UFC

Daniel Cormier’s Embarrassing Rejection by NBA Superstar Helped Make Him the Man He Is Today

Daniel Cormier fought his way to the top and became a two-division champion in the UFC. Outside of the octagon, Cormier has had to fight his way through life overcoming one personal tragedy after another and being poor much of his life. While those experiences undeniably shaped Cormier into the man he is today, it was an uncomfortable encounter with an NBA superstar during the 2004 Olympics that adversely affected him and would guide him years later in how he interacted with his own fans.

Daniel Cormier has overcome numerous personal tragedies

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In 1986, a seven-year-old Daniel Cormier had his first experience with tragedy when his father was shot and killed on Thanksgiving Day. Unfortunately for Cormier, it was a precursor of things to come. 

During high school, he lost a close friend and football teammate in a car accident. A year later, a cousin died in another auto accident. In 2003, Cormier had to cope with unspeakable tragedy when his three-month-old daughter also died in a car accident. Through it all, Cormier somehow managed to endure and overcome. 

In addition to personal tragedy, the fighter and his young family had to overcome financial struggles a decade ago. 

“We had nothing. Salina and I had nothing. She’s been with me since I had one fight. One time, we had our son, young baby. I was in Strikeforce, and I would barely fight,” Cormier told reporters after defeating Anthony Johnson in 2015 for the vacant UFC Light Heavyweight Championship. “Salina and I had a 700-square foot apartment in San Jose, California—one bedroom—and we had no money. And my family has no money down in Louisiana. And I was so desperate because we had no gas, we had nothing. We were on welfare.”

Daniel Cormier gets rejected by NBA superstar

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While Daniel Cormier’s personal experiences with tragedy and poverty helped him appreciate life and money, it was an experience before the 2004 Summer Olympics in Greece that taught him how not to treat fans. Former Olympic gold medal wrestler Cael Sanderson shared a story with The Athletic about an incident between Daniel Cormier and a superstar NBA player.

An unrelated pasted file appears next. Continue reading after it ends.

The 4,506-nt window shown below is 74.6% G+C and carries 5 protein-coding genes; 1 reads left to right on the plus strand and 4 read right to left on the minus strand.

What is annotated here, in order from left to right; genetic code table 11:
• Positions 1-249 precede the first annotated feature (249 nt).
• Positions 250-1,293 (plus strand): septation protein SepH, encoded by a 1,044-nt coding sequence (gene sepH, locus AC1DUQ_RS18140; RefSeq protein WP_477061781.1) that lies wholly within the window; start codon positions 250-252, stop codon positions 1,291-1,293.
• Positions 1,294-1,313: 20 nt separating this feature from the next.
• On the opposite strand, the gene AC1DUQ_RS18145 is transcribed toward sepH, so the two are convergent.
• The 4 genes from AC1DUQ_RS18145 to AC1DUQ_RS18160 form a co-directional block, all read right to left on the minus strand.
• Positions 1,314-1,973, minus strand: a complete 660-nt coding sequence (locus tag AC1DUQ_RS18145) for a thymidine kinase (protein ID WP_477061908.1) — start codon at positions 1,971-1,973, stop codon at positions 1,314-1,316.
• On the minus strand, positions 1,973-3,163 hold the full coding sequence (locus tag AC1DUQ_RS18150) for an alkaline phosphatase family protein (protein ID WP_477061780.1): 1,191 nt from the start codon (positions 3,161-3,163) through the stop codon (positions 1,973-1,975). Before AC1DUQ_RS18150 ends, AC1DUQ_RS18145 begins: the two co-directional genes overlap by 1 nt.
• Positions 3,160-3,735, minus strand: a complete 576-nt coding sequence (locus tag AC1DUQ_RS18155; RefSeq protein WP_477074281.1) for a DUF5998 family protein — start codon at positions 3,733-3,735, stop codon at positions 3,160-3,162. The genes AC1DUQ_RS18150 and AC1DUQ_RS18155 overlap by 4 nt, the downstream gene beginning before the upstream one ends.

“I remember before the 2004 Olympic Games, we were directly behind the (U.S.) men’s basketball team. And because of the security at the time (in the airport), it took several hours to get through security. We’re waiting. And I remember Daniel Cormier, he went up and asked (an ultra-famous NBA player) for his autograph. And the player wouldn’t even acknowledge him. Wouldn’t look at him.

“I just remember that image of Cormier. He asked this guy to sign something for him – and the guy wouldn’t even acknowledge him. I just thought it was really disrespectful.”

Cormier is one of the most-liked UFC fighters

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That Olympic experience opened Daniel Cormier’s eyes to how some athletes treat fans. While he wanted to forget that moment, he wanted to always remember how it felt, and if, by chance, he became well-known in the future, he would make sure to provide an entirely different experience.  

“I tried to make sure that, regardless of how I’m feeling, I try to give people a little piece of me, make their experience to meeting me a pleasant one,” Cormier said in an interview with TSN. “Because you don’t know what that does for a person, and you don’t know who that person is going to eventually turn out to be.

“What if you meet the kid that’s gonna become the President some day? You don’t know. What if you meet a kid that’s just having a bad day or an adult that’s having a really bad day, and your interaction can uplift them? You just never know what people are going through. So I just try to make sure that when people come in contact with me, the experience is pleasant.” 

Daniel Cormier’s legacy inside the octagon is secure. He will be remembered as one of the greatest fighters in UFC history. And for those fortunate enough to ever encounter him outside the octagon, they will also remember him because he took the time to make their experience a memorable one for all the right reasons.